Have you experienced inconsistencies in your systems? For instance, your floorplan lender may have 174 vehicles, yet your floorplan schedule may indicate 172. While these minor differences are not necessarily incorrect, it is important to identify and resolve these inconsistencies.
As a dealership owner, we know you have a lot on your plate. Verifying your dealership’s accounting is critical to confidence in your systems and ultimately, long-term success. Reconciliation is a simple, yet effective method of verifying your dealership’s accounting. Reconciliations can be completed wherever there are two systems that should reflect the same information.
Typically, there are three steps in the reconciliation process:
Keeping your bank account reconciled is the most basic and critical reconciliation. Many dealerships have a large volume of outstanding checks which can cause your balance to fluctuate frequently. This means the balance you see in your account may not be accurate and up-to-date. Some businesses compensate for poor cash control with overdraft lines of credit or hold larger amounts of cash in a checking account. In this case, you should consider the impacts of interest and other fees.
Reconciling your bank account on a regular basis is a simple, yet valuable method of making sure your accounting processes are in order and current. We recommend dealerships complete daily bank reconciliations - monthly at a minimum.
Your floorplan is often the largest cost, source of funding, and potential for lost inventory. Quick payoffs can limit interest needed to be paid on your floorplan, which is especially important with rising rates. Additionally, many dealerships lose floorplan funding and have even gone bankrupt due to repeat violations. By keeping your floorplan reconciled effectively, you can avoid many negative financial consequences for your dealership.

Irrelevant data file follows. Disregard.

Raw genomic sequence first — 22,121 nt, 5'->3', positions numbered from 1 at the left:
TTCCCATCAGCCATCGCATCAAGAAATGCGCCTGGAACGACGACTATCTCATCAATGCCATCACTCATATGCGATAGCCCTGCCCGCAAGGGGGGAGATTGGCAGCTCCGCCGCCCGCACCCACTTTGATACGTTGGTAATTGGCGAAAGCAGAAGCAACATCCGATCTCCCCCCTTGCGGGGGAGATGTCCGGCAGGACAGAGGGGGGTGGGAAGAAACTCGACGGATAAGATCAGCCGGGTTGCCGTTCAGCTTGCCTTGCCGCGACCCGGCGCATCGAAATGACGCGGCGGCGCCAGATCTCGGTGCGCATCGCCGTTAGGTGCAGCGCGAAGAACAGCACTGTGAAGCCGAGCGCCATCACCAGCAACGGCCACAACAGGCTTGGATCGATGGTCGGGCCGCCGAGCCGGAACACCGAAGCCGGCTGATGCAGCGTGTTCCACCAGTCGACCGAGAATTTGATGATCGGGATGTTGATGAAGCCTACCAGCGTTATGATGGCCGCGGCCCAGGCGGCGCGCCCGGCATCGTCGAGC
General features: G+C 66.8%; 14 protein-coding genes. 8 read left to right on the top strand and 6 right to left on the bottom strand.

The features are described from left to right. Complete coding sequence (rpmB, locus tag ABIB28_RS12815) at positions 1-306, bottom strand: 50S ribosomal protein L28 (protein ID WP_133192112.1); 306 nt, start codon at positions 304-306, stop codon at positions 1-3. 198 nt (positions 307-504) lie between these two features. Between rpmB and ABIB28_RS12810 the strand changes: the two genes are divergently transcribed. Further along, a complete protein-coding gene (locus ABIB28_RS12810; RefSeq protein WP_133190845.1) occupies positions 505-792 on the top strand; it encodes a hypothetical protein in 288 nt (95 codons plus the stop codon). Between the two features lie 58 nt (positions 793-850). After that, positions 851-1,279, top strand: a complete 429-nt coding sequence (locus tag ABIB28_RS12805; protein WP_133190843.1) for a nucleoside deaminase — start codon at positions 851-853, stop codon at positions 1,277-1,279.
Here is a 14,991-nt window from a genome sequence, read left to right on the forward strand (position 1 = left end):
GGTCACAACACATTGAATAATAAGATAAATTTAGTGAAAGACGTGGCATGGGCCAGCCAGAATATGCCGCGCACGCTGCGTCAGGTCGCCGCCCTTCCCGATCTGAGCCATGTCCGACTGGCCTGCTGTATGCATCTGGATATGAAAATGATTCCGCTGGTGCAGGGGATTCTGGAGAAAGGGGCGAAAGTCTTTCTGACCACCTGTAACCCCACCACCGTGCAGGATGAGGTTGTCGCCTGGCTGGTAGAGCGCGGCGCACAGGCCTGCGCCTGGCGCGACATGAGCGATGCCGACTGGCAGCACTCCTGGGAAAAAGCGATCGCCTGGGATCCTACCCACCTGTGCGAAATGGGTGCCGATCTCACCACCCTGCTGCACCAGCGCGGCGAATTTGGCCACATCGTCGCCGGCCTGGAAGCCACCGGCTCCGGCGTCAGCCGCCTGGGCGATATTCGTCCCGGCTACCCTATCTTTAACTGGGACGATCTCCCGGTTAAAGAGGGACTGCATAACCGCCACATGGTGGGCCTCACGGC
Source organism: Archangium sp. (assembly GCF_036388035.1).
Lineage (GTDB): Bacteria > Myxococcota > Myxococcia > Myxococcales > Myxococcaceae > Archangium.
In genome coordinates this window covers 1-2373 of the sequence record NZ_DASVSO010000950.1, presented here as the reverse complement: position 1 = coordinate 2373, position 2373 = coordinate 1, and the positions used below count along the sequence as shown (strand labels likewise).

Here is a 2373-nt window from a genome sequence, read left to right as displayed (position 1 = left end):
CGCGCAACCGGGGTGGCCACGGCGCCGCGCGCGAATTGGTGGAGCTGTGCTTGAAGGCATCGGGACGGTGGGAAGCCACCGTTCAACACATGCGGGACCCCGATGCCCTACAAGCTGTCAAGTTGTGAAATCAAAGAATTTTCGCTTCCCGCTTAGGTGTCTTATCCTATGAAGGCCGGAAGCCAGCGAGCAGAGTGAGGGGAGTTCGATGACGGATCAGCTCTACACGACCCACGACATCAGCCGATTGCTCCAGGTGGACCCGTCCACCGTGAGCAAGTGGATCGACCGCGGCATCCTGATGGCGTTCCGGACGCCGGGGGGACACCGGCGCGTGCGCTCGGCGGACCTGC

We recommend floorplans be reconciled monthly. It’s common for dealerships to reconcile at year end or rely on floorplan auditors; however, this will not identify misstatements in the general ledger.
A franchised dealership’s business relationship with its OEM is key. The open account is used as a receivable and payable for every business line at the dealership. With many different programs and payments flowing through the open account, it is very possible that some may be missed or mis-posted. Since payments are typically deducted or paid automatically, without any intervention or reconciliation, the balance of the open account may differ significantly from the actual value.
You should reconcile parts statements to your open account monthly or whenever statements are released. Regular reconciliation helps keep the workload manageable and your information accurate.
Parts are kept in a perpetual inventory system and the balance of the parts account on your manufacturer’s statement isn’t calculated based on what parts you have on hand. Therefore, it is critical that you re-calculate the value of all inventories on hand from your parts pad and reconcile it to your parts inventory account(s) on a regular basis.